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Sunday, November 19, 2017

KU’s offense once again falls flat in loss to Oklahoma

Kansas quarterback Carter Stanley (9) throws a deep pass before being hit by Oklahoma defensive tackle Du'Vonta Lampkin (57) during the second quarter on Saturday, Nov. 18, 2017 at Memorial Stadium.

Kansas quarterback Carter Stanley (9) throws a deep pass before being hit by Oklahoma defensive tackle Du'Vonta Lampkin (57) during the second quarter on Saturday, Nov. 18, 2017 at Memorial Stadium.

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The No. 3-ranked Oklahoma Sooners are known for their highly effective offense and a tough-to-defend quarterback in Baker Mayfield, who just might win the Heisman Trophy, in spite of his combustible personality.

OU’s football team, at least this season, is not known for its defense. Nonetheless, Kansas failed to score a touchdown in its 2017 Memorial Stadium finale, a 41-3 defeat.

An Oklahoma defense that entered the weekend giving up 27.4 points and 414.2 yards per game, only allowed KU to finish a possession on the right side of midfield on four of 15 drives.

The Sooners (10-1 overall, 8-0 Big 12) hadn’t held a Big 12 team below 20 points before visiting Lawrence, and gave up 41 at Baylor in September. But OU limited tottering Kansas (1-10, 0-8) to 155 yards of total offense, and forced seven three-and-outs, as the Jayhawks went without a touchdown for the fourth time in the past six weeks.

“We just didn’t make plays in the passing game,” KU head coach David Beaty said. “I thought Carter (Stanley) made a terrific play down the middle of the field and we just didn’t come up with a catch. And then there was one down the sideline that Carter made a terrific throw and we just didn’t come up with the catch. We’ve got to become that team that makes plays and right now we just don’t have guys making plays for us consistently.”

Indeed, Stanley, threw for just 123 yards — a career low for a game in which he started — after completing 19 of his 33 throws, with one interception against an Oklahoma program that has out-scored Kansas 203-20 in the last four meetings.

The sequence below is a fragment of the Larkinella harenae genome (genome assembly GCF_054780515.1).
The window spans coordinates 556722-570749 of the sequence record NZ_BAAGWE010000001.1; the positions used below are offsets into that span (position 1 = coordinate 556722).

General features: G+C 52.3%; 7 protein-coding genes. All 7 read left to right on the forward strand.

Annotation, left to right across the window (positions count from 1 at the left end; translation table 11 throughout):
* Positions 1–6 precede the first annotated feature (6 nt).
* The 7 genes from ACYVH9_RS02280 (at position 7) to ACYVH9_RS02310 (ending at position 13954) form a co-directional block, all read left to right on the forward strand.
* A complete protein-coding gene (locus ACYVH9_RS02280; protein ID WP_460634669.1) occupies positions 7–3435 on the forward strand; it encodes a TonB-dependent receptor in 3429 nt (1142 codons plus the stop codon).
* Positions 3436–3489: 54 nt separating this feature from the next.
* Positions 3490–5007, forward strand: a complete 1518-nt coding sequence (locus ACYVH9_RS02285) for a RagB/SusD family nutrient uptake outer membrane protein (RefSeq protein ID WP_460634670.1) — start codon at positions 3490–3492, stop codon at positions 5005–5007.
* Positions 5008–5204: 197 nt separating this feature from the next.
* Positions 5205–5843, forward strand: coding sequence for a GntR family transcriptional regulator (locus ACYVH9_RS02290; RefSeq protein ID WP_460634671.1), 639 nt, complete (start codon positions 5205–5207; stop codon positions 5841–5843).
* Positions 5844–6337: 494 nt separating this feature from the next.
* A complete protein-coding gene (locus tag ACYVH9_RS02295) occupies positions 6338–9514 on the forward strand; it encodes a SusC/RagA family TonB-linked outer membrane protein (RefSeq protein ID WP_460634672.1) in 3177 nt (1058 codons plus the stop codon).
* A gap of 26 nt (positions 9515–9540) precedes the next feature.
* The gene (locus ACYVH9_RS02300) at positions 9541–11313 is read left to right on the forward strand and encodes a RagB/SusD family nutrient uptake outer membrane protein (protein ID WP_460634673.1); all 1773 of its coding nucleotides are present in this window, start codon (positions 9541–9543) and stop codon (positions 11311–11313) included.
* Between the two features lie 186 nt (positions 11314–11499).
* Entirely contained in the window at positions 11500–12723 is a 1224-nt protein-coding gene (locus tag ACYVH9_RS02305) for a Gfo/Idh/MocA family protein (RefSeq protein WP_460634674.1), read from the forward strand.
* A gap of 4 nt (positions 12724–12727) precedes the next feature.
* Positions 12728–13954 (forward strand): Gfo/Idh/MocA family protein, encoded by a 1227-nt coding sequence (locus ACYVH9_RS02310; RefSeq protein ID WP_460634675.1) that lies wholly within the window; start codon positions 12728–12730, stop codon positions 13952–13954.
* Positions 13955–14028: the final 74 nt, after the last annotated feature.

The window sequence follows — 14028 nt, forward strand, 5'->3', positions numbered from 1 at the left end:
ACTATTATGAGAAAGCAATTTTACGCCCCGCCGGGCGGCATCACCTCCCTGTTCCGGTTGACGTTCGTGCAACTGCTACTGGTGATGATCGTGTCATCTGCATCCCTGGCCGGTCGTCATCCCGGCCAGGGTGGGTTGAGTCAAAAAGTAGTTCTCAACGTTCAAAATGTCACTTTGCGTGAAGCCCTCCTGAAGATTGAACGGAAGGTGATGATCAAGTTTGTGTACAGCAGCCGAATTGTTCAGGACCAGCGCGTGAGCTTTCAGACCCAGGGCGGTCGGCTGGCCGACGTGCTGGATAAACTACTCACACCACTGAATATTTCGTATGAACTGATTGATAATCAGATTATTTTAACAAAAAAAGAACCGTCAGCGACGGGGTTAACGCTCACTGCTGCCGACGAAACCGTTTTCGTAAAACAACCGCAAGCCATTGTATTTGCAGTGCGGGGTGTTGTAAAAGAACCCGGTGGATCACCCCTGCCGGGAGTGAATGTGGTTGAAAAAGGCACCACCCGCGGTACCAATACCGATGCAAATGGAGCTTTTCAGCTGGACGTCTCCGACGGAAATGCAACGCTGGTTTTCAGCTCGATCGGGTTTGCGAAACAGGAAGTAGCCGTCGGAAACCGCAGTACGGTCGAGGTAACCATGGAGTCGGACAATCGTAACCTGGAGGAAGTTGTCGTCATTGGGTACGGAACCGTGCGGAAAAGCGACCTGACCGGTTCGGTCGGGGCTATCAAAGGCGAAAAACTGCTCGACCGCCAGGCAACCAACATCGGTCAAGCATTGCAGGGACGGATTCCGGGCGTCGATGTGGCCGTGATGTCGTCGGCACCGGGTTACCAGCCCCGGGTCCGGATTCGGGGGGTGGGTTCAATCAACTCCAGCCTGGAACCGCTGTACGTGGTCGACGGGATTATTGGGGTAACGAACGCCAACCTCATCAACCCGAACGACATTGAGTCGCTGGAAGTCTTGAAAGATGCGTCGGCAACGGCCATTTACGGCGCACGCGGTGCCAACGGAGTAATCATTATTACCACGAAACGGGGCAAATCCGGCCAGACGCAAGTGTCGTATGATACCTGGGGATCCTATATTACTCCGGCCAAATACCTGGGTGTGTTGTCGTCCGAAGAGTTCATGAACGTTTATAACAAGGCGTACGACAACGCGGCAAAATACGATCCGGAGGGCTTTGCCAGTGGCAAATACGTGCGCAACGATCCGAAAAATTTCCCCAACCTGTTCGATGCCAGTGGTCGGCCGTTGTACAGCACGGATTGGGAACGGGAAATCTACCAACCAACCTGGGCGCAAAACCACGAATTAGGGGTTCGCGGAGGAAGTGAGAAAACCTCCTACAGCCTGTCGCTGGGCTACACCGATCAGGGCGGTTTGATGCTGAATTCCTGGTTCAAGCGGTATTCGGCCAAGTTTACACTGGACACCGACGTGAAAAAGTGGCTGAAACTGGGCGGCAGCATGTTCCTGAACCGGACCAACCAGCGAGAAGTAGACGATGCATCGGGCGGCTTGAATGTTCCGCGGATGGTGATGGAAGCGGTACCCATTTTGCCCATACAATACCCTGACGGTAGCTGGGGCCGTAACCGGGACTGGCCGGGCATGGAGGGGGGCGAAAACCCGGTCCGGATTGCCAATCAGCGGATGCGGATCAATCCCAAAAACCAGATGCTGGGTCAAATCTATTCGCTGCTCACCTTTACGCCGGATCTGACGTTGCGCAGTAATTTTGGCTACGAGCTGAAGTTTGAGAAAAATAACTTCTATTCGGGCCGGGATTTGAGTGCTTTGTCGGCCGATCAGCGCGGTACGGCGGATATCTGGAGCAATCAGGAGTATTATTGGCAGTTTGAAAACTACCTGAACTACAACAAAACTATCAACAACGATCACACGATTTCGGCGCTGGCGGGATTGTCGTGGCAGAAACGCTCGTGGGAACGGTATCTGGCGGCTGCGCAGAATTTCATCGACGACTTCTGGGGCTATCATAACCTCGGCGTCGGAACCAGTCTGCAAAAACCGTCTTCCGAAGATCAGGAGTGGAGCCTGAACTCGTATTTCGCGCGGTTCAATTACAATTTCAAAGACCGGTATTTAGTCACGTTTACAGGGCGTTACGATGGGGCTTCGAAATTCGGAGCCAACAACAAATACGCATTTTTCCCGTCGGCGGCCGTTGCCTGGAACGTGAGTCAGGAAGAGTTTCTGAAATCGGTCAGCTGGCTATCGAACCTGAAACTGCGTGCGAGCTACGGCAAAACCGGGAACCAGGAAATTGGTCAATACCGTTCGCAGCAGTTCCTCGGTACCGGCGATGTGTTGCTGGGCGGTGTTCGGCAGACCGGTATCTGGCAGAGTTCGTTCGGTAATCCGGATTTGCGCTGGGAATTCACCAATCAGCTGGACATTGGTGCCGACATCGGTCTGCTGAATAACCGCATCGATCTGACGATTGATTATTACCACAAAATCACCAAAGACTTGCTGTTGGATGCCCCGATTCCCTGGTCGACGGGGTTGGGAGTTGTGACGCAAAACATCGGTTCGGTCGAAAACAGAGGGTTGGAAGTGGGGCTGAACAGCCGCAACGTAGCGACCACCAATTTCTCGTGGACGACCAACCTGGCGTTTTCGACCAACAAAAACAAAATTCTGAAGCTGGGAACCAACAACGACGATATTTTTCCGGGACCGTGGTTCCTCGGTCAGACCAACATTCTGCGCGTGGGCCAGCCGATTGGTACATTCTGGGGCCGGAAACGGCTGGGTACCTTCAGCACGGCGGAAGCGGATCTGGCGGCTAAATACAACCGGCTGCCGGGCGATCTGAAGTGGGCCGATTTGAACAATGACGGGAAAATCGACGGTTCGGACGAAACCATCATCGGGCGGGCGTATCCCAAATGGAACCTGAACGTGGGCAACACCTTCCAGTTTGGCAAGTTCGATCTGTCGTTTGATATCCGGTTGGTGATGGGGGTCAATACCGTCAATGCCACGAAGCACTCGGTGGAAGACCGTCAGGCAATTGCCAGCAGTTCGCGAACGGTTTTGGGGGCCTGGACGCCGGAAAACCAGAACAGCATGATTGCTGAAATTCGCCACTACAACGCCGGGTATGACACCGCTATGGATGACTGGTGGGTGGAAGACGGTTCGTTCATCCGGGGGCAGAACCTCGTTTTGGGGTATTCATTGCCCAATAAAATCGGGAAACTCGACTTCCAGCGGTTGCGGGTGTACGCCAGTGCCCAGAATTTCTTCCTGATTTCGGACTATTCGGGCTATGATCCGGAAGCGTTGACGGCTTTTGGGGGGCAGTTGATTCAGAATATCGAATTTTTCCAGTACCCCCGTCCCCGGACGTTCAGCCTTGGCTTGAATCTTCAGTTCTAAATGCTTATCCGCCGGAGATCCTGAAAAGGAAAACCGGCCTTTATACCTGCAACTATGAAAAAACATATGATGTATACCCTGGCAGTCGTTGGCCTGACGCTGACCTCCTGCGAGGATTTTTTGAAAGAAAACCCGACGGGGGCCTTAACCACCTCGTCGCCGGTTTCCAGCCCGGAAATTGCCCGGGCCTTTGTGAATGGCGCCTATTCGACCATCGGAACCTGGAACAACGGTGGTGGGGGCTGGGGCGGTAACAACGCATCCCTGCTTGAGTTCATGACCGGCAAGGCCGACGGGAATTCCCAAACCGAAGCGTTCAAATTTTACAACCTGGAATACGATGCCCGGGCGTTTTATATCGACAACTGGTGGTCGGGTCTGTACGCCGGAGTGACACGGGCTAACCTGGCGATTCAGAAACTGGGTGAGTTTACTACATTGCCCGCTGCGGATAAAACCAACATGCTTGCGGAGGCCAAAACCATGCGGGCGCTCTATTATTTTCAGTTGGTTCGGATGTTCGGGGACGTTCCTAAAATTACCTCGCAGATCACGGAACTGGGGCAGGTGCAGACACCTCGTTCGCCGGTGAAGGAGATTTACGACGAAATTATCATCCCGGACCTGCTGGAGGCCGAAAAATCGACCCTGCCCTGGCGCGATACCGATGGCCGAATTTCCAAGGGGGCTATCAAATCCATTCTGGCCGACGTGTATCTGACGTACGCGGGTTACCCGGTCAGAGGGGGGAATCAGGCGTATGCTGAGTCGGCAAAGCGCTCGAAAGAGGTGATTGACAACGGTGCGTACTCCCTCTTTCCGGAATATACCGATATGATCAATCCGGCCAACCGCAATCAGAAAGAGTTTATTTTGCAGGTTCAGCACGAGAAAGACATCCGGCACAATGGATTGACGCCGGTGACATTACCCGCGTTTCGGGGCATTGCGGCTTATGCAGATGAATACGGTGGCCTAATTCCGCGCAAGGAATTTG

In the category of so-called chunk yardage, defined as plays of 15 or more yards on passes and 10 or more rushing, KU’s offense registered just one in 61 plays — a third-quarter 34-yard pass from Stanley to Steven Sims Jr. The second-longest passing play was a 13-yard reception by tight end Ben Johnson in the first quarter.

“They do a good job of disguising their coverage,” Stanley said of the Sooners. “Most of the time we were able to see what they were in, definitely, but I think they play hard and they’re just a good team.”

On rushing plays, KU averaged only 1.2 yards per carry. Sophomore Khalil Herbert led the team with 38 rushing yards on 13 attempts. Both Herbert, who left the game early in the fourth quarter with an injury, and Dom Williams had a team-best eight-yard rush in the third quarter.

“We’ve got to find a rhythm. I thought we ran the ball inconsistently a little bit,” Beaty said. “When it mattered (the Sooners) were able to tighten it up.”

Offensive woes notwithstanding, KU only trailed 14-3 as late as the final minutes of the second quarter, because the home team’s defensive players forced OU to punt on five of its first seven possessions.

The Jayhawks even were in position to cut into Oklahoma’s lead prior to halftime, or at the very least run out the clock and enter the third quarter trailing by 11.

With 1:39 left in the second quarter, a Kansas drive that began in OU territory, at the 47-yard line, actually went backward, as Du’Vonta Lampkin brought Stanley down for a five-yard loss on first down, and two ensuing pass attempts for Herbert and Johnson fell incomplete.

Kansas punted from its own 48-yard line and the Sooners responded with a 40-second TD drive to take a 21-3 lead into the locker room.